2. The final scene in Field of Dreams when Ray Kinsella (Kevin Costner) is reunited with his father, John Kinsella, when his father is a young baseball player. Earlier in the movie Ray had explained his falling out with his dad and his refusal to play catch with his dad. And before too long, we realize that the whole movie has been moving toward the reconciliation of father and son. In the final scene, Ray recognizes his father, and as they are about to part ways, he says, “Hey dad, wanna have a catch?” To which his father says, “I’d like that.” And they play catch as the final credits role. I can’t remember ever watching that scene without tears in my eyes.

1. The climatic scene in the wonderful film, The Chosen. Danny Saunders is a brilliant young Hasidic Jew to whom his Rabbi father, Reb Saunders,  has not spoken since he was a young boy. Throughout the film, we don’t know why Reb Saunders refuses to speak to his son, but we find out when the Rabbi calls his son and his son’s friend, Reuven Malter, into his office. He speaks to his son, through Reuven, and explains the silence. Here is the script:

Reb Saunders: [greeting the two boys coming into his study] Look at the two of you now. Both of you. You’re men. You’re a man and my Daniel’s a man. It’s a pleasure for a father to see. Sit down. [The two boys sit.] So now you’ll tell me, what are you going to do after your studies.

Reuven: I’m thinking of becoming a Rabbi.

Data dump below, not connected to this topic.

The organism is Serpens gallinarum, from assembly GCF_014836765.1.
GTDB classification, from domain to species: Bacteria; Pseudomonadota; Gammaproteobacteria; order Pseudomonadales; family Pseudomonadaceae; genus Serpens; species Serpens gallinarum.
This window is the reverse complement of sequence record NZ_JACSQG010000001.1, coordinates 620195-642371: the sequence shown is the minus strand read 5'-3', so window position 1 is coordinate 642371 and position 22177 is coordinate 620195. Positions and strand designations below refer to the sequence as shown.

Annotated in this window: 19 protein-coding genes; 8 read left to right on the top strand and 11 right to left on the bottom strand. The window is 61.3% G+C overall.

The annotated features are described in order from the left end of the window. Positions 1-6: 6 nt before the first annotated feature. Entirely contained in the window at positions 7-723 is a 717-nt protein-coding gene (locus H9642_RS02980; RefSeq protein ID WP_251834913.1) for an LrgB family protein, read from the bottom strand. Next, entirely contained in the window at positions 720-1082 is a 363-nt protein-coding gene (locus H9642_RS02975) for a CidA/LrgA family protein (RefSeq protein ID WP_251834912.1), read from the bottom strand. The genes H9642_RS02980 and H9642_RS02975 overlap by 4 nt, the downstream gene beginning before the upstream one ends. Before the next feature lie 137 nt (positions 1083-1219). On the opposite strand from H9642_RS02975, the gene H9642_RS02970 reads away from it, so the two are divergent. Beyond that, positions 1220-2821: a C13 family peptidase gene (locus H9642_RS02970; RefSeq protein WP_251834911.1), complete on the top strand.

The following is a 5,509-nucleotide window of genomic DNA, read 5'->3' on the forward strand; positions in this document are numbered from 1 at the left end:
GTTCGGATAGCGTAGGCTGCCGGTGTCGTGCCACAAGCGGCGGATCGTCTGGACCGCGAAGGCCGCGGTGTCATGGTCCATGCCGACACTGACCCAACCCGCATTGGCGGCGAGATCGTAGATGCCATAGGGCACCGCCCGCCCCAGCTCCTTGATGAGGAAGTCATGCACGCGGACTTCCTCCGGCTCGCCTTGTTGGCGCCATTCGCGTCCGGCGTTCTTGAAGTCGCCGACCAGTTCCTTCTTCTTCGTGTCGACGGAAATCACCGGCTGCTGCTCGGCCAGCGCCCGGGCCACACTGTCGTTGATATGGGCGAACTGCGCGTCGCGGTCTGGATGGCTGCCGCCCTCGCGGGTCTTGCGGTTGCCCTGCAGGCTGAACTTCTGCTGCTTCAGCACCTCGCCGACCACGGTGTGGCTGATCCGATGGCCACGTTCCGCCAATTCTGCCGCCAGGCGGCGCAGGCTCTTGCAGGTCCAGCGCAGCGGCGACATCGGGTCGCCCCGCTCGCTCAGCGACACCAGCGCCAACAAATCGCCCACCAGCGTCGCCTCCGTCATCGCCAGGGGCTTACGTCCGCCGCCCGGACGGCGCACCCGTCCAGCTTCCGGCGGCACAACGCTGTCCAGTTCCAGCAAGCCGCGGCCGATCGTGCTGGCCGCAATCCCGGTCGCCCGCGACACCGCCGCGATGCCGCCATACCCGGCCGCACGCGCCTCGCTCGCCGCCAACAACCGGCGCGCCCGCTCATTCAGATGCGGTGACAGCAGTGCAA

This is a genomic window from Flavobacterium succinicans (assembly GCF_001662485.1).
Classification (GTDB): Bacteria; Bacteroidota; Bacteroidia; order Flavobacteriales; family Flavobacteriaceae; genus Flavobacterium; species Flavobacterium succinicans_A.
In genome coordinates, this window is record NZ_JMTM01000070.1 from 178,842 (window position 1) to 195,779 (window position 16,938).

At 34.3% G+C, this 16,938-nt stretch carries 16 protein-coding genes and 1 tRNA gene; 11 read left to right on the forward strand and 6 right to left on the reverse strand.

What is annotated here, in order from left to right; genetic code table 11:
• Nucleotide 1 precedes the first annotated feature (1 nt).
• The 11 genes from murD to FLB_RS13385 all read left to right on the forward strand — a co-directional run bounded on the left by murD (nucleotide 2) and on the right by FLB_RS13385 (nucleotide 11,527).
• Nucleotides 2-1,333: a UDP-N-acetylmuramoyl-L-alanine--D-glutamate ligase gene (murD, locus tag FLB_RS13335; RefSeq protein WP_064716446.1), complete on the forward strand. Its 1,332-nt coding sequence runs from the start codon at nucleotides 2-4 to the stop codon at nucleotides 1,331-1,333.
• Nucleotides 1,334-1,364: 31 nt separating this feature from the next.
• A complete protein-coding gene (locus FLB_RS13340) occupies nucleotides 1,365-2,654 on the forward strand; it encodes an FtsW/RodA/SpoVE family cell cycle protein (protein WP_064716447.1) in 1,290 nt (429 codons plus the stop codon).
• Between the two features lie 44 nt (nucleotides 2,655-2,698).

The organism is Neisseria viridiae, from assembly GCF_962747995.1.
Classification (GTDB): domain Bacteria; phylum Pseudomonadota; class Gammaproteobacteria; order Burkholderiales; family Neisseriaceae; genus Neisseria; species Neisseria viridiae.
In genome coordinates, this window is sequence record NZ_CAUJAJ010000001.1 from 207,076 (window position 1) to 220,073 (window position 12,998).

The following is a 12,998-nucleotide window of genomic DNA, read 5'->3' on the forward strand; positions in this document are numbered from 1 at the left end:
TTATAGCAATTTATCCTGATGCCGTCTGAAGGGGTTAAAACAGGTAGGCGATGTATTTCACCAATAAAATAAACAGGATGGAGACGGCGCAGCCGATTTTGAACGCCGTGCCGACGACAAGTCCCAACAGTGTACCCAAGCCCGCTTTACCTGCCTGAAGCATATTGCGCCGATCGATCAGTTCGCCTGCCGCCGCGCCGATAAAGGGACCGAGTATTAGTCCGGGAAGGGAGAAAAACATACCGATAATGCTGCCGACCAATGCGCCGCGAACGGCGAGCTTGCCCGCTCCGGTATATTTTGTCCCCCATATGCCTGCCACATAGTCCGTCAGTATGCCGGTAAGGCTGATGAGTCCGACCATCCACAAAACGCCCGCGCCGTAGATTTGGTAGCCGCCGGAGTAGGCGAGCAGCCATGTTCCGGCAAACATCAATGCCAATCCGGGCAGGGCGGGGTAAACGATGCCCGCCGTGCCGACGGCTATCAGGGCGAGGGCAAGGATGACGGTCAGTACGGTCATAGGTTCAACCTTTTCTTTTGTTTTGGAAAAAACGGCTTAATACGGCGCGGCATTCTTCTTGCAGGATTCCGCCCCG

Reb Saunders: So, you’re going to a become a Rabbi, and my Daniel…my Daniel will go his own way. [Daniel & Reuven look at each other.] Reuven, I’m going to tell you something. When my Daniel was four years old, I saw him, he read a book. He didn’t read the book–he swallowed it. He swallowed it like one would swallow food. And then he came to me, and then he told me the story that was in the book. And this story was about a man whose life was filled with suffering and with pain. But, that didn’…it didn’t move Daniel. You know, Daniel was happy. He was happy because he realized, for the first time in his life, what a memory he had. “Master of the Universe,” I cried, “what have you done to me? You give me a mind like this for a son? A heart I need for a son. A soul I need for a son. Compassion and mercy I need for my son. And above all, the strength to carry pain…That I need for my son.” How was I to do this? I mean, that was the question. How was I to…to teach him? How was I going to be able to do this to this son that I love…and not lose the love of my son? When Daniel was young, I used to hold him close. We used to laugh together. We used to play together. We used to whisper secrets to each other. Then as he became older, and he became indifferent to peope less brilliant than he thought he was, I saw what I had to do. I had to teach my Daniel that way: through the wisdom and the pain of silence…as my father did to me. I was forced to push him away from me. He became very frightened, he became bewildered, but gradually, he began to understand that other people are alone in this world, too. Other people are suffering. Other people are carrying pain. And then, in this silence we had between us, gradually his self-pride, his feeling of superiority, his indifference began to…to fade away. And he learned, through the wisdom and the pain of silence, that a mind without a heart is nothing. So, you think that I’ve been cruel? Maybe. Maybe, but…but I don’t think so…because my beloved Daniel has learned. O, let him go, let him become a…psychologist. You see, I know-I know about that. I should know. The books and the universities…the letters. Become a psychologist, already. But you see, now I am not afraid. I have no fear because my Daniel is a tzadik. He’s a righteous man. And the world needs a righteous man. [looking straight at Danny, who has tears in his eyes] Daniel…you heard?